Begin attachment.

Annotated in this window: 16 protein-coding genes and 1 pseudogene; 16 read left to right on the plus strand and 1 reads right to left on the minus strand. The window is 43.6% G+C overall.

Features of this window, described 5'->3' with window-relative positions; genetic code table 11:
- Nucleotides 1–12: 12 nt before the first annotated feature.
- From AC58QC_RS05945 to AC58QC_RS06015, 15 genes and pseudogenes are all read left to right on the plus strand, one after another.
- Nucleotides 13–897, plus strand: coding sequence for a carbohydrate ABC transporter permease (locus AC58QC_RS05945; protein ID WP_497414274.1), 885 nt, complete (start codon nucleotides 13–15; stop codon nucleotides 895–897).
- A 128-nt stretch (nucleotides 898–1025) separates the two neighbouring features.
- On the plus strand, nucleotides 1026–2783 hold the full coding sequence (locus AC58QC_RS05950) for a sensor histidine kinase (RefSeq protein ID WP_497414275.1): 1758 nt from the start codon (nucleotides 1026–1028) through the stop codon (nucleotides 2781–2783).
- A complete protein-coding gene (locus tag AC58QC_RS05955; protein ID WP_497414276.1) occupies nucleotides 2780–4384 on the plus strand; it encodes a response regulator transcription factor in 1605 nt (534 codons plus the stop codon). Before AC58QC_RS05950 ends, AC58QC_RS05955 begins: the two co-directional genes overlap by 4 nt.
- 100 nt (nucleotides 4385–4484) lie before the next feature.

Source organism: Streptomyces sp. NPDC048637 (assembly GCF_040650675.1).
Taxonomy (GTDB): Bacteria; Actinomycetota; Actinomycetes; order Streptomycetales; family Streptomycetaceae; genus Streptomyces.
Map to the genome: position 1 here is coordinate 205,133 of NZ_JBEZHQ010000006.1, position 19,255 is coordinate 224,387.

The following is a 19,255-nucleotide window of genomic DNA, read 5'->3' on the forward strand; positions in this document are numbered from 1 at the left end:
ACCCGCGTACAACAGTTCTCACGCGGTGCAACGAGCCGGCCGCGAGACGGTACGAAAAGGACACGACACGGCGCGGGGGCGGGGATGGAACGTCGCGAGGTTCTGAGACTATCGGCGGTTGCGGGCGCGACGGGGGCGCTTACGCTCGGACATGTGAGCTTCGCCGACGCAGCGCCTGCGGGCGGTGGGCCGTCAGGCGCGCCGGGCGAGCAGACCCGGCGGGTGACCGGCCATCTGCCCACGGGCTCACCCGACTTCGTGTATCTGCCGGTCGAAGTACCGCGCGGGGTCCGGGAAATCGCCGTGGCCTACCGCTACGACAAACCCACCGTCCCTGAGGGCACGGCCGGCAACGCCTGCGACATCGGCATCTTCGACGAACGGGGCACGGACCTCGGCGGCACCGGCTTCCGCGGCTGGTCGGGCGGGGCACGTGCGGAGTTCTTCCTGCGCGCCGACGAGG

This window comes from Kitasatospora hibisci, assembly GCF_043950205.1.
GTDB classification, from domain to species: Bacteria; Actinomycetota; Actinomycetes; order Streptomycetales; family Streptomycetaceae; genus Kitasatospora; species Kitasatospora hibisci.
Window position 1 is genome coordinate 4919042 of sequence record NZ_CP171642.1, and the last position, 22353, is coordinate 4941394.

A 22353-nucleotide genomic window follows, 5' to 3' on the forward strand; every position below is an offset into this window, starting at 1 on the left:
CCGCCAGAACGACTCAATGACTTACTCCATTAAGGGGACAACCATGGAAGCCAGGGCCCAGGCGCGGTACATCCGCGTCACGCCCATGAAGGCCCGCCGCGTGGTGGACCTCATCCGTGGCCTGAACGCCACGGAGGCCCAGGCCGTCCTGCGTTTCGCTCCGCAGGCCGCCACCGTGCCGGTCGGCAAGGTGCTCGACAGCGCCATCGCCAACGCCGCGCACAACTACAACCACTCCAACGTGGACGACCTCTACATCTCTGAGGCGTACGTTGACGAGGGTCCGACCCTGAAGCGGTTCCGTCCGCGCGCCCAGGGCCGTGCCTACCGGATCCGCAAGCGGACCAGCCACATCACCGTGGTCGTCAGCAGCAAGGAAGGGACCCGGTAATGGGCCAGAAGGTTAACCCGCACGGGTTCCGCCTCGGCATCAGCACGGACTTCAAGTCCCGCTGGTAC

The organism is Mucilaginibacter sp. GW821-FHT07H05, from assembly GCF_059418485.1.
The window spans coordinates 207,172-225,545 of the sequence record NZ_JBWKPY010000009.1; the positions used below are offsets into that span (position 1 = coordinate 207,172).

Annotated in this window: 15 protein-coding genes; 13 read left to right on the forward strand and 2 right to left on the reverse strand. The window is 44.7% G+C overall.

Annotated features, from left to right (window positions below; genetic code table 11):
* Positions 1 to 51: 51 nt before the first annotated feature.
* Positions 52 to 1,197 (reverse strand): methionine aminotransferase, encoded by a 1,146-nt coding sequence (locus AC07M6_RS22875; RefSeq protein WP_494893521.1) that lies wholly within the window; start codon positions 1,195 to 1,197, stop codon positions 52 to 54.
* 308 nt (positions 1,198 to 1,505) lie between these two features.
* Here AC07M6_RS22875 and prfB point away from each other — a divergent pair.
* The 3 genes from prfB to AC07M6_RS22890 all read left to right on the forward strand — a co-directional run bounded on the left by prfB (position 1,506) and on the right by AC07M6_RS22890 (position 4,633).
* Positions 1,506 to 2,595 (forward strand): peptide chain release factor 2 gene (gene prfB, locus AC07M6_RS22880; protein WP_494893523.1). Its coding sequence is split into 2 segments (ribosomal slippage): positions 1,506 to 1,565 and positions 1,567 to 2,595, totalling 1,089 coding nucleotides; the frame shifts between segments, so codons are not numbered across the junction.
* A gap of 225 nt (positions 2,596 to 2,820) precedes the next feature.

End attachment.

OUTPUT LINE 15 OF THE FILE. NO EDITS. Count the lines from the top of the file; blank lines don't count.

This window comes from Kitasatospora hibisci, assembly GCF_043950205.1.